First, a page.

Bullough Book Award winners 2007 to Present
The winning book for 2007 is, The Science of Orgasm, Johns Hopkins University Press, 2006 by Barry Komisaruk, Carlos Beyer-Flores, & Beverly Whipple. This unique book offers a thorough compilation of what modern science, from biomechanics to neurochemistry, knows about the secrets of orgasm. The three coauthors—neuroscientist Komisaruk, endocrinologist Beyers-Flores and sexuality researcher Whipple (coauthor of The G-Spot and Other Discoveries About Human Sexuality)—begin with a short overview of the role of hormones and the nervous system, as well as how the body changes during orgasm. Later chapters go into greater detail, describing the connection between the brain and genitals, and how various factors, from aging and physical condition to drugs, disorders and diseases, affect sexual response and orgasm.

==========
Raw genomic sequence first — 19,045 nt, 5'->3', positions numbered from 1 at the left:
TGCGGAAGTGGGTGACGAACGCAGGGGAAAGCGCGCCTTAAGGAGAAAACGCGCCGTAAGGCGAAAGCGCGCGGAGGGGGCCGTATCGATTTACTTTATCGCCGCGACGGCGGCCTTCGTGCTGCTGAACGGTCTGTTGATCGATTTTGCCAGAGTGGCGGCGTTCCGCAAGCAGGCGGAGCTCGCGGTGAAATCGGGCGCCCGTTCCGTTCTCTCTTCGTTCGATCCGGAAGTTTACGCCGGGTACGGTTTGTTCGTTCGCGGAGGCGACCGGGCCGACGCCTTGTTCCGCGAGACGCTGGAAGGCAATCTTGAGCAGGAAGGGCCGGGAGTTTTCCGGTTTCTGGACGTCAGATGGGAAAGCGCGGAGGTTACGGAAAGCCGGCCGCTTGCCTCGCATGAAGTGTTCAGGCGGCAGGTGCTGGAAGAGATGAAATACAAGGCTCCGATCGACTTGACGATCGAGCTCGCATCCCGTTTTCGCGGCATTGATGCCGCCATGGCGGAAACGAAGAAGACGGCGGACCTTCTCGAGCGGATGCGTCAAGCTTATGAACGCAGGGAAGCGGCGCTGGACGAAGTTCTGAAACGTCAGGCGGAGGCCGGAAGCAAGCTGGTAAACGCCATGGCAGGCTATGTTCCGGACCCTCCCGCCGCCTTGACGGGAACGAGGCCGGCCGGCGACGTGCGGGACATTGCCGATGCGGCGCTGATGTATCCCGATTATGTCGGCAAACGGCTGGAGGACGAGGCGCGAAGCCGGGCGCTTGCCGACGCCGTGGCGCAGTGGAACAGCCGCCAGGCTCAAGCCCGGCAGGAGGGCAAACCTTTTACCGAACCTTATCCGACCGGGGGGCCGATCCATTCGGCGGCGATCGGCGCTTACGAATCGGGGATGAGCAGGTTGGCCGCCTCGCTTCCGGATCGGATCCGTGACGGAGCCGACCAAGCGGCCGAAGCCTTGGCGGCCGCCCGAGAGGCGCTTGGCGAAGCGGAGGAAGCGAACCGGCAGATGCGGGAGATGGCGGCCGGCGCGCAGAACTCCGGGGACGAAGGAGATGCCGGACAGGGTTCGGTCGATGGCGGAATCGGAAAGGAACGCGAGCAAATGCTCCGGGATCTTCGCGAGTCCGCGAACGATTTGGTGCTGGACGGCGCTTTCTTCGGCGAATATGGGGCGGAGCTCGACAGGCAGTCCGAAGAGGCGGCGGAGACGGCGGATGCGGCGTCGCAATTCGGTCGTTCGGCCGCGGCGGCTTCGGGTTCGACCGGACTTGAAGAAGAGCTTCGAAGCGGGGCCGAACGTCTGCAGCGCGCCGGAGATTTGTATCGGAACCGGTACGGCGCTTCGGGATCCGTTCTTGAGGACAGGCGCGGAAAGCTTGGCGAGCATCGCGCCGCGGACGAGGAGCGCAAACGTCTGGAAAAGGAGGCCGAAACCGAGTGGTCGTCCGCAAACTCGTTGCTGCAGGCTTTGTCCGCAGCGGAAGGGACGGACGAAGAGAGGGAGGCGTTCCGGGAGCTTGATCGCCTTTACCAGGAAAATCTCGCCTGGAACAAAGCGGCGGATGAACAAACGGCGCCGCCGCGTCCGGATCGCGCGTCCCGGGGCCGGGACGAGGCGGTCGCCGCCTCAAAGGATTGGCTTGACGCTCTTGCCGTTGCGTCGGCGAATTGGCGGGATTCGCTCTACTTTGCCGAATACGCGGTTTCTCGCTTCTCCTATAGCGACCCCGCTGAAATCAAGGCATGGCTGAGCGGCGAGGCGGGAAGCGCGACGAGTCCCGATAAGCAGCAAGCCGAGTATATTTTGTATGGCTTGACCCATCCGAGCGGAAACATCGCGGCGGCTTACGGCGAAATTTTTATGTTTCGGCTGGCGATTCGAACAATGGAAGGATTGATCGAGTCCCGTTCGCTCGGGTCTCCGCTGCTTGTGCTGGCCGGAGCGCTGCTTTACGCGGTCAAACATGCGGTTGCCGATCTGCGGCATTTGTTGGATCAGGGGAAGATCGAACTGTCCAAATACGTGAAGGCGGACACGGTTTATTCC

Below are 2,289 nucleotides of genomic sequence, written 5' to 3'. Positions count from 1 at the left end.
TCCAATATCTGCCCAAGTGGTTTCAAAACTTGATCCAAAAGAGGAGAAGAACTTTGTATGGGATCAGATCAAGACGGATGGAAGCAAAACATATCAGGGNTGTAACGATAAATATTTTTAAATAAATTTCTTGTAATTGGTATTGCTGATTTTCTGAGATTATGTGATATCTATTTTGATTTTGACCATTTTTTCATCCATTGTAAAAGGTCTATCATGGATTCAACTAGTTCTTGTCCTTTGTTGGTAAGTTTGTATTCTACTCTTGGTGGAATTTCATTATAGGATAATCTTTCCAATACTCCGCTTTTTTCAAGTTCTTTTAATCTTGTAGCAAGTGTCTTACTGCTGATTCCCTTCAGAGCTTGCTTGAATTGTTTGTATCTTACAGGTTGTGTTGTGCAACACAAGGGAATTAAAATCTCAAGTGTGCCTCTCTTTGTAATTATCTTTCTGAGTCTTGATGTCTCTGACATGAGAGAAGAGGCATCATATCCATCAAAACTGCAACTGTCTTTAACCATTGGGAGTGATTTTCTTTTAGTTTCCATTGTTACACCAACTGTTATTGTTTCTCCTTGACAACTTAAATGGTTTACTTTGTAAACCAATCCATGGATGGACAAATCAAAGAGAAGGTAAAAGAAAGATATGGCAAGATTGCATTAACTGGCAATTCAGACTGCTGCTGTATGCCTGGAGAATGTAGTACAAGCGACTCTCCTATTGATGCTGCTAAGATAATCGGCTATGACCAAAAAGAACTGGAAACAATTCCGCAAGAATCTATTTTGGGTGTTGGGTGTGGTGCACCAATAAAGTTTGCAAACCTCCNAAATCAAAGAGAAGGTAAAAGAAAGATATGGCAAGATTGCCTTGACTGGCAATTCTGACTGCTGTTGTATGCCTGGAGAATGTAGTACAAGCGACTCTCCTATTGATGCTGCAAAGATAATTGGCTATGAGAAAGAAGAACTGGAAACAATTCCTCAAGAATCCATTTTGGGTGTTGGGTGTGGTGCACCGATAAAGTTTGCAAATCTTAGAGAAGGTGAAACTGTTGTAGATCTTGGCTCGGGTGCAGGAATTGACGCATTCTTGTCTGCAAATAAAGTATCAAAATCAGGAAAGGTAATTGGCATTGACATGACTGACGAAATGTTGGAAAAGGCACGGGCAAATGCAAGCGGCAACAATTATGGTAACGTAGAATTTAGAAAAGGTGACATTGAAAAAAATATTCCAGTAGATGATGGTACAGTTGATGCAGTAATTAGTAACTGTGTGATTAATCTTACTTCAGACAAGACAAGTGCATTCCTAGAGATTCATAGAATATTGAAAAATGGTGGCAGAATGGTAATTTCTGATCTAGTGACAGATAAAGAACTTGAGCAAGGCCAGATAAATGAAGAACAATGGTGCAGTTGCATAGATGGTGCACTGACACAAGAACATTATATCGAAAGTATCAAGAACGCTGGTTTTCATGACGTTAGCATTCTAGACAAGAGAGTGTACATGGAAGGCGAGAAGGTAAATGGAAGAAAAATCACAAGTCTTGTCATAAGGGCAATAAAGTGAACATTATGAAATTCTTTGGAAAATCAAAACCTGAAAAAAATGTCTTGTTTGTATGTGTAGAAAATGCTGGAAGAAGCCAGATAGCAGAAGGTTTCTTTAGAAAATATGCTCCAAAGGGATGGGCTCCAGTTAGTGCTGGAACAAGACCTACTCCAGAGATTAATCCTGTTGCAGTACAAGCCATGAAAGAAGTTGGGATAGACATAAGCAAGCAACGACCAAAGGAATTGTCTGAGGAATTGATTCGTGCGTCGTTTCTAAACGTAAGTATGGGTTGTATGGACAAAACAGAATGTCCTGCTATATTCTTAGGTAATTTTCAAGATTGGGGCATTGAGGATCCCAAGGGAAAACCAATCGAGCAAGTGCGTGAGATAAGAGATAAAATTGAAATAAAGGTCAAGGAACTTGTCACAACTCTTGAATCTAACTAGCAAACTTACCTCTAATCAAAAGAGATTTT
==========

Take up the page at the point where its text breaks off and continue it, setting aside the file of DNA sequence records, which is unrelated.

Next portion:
The winning book for 2008 is Impotence: A cultural History, by Angus McLaren, (University of Chicago Press, 2007). McLaren shows how the concept of male sexual potency has changed; once seen mainly as a function of siring children, it is now regarded as an important component of a healthy emotional state. McLaren offers a dynamic survey of masculinity, perceptions of impotence, and the never-ending search for help with male sexual dysfunction. He starts with the Greek and Roman view of male potency, then moves to the understanding of impotence during the early Christian era, the Age of Reason, the 19th century, the Freudian era, and the rise of modem medical research as exemplified by the famous Kinsey and Masters and Johnson studies.
The winning book for 2009 is Criminal Intimacy: Prison and the Uneven History of Modern American Sexuality, University of Chicago Press, 2008, by Regina Kunzel. Sex is usually assumed to be a closely guarded secret of prison life. But it has long been the subject of intense scrutiny by both prison administrators and reformers—as well as a source of fascination and anxiety for the American public. Historically, sex behind bars has evoked radically different responses from professionals and the public alike. In Criminal Intimacy, Regina Kunzel tracks these varying interpretations and reveals their foundational influence on modern thinking about sexuality and identity.